Sunday, November 23, 2014

Why I Skipped The 1864 Sesquicenntential

In the summer of 2012, I had this odd notion that I just had to get to the 150th Anniversary of the Battle of Antietam.  While I was there I discovered that there is a pretty small group of people with a similar yen.  One of them said they referred to themselves as "real timers".  I was, at least conceptually, hooked.  Real life had all sorts of constraints, so I missed Fredericksburg.  I don't know how I could have done the Mud March even if I had wanted to.

I did however make Chancellorsville along with my covivant. Our biggest experience a National Park Service hike that reproduced Jackson's flank attack was 20 hours off from real time but still quite good.  I had to consult with a ranger to find out where my great-grandfather Private Patrick Lyons, Fifer, Company K, 22nd New Jersey would have been camping.  CV and I managed to get as near as possible to the spot.  The more I think about it the surer I become that I probably heard some fifing in the distance.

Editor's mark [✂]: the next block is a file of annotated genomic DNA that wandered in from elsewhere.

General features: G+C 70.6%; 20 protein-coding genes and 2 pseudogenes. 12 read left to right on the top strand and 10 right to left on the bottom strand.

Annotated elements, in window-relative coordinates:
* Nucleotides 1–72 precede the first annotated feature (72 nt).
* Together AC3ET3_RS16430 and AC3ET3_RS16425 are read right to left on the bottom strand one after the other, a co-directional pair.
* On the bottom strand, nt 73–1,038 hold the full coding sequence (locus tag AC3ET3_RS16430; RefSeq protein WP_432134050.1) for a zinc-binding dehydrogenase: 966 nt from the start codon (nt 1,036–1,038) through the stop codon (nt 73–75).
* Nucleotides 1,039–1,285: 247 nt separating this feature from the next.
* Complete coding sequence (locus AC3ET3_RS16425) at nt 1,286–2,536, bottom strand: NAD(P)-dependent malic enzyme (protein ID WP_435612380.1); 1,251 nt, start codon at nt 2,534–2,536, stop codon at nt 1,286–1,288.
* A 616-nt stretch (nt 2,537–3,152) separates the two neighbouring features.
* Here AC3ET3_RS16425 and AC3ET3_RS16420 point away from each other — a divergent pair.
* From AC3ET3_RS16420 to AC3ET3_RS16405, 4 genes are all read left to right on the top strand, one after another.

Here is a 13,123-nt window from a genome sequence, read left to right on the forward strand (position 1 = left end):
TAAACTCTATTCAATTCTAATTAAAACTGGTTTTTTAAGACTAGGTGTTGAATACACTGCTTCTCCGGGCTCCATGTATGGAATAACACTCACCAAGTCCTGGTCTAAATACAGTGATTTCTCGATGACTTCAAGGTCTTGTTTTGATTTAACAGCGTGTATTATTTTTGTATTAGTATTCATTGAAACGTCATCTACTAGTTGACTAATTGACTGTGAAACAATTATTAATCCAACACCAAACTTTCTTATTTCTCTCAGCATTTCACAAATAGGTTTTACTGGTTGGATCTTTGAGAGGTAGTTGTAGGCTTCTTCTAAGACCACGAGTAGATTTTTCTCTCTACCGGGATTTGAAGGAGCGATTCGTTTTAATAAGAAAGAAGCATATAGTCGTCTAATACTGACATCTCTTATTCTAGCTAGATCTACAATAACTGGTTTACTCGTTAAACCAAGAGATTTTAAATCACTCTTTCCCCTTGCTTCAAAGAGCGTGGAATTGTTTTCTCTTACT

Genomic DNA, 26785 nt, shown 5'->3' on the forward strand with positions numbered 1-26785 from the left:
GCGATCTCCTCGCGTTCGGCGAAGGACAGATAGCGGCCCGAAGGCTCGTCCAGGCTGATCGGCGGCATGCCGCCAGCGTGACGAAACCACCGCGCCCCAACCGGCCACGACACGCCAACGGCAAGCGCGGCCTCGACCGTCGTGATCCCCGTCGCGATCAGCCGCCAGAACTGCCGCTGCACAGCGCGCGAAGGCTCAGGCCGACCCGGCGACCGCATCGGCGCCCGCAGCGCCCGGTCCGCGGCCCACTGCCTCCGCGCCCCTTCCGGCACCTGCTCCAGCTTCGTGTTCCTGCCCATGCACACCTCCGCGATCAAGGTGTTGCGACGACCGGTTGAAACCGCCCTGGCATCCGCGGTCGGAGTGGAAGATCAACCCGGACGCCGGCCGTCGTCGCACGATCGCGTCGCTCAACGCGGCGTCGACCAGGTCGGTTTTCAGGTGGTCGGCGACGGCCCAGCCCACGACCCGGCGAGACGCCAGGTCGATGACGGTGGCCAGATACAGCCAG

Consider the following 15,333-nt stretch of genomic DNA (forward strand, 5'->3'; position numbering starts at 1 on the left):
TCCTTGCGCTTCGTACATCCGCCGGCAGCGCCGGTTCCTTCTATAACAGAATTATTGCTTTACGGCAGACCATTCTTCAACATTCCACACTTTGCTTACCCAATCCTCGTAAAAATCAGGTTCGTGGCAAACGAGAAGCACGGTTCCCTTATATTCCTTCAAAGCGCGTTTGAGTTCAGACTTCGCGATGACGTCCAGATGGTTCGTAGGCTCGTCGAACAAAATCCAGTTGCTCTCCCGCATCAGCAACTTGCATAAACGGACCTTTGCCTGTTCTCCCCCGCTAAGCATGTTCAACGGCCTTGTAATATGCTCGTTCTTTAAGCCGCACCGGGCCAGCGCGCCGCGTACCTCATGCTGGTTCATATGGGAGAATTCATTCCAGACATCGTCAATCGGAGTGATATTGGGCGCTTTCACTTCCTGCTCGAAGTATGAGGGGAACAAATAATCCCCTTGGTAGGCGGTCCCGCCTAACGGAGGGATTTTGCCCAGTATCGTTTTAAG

Gettysburg we did big.  We were there for almost a week and had several real time experiences including the first shot and ending with Pickett's charge.

The discussion afterwards reminded me a bit of a World War II trope as the German officer says to the downed aviator "For you, the war is over".

We still did the Gettysburg address.

So what happened this year?

The only event that called to me was the Battle of the Crater and not really enough.  In 1864 the war became something of a grind.  So I have pretty much stuck with books.  I've read Sherman, Sheridan and Longstreet biographies and have been checking a day by day book I have each day.

I made a preparatory trip to Appomatox and am planning a week their in April.  CV is passing on that and grumbling a bit about tax season, but so it goes.

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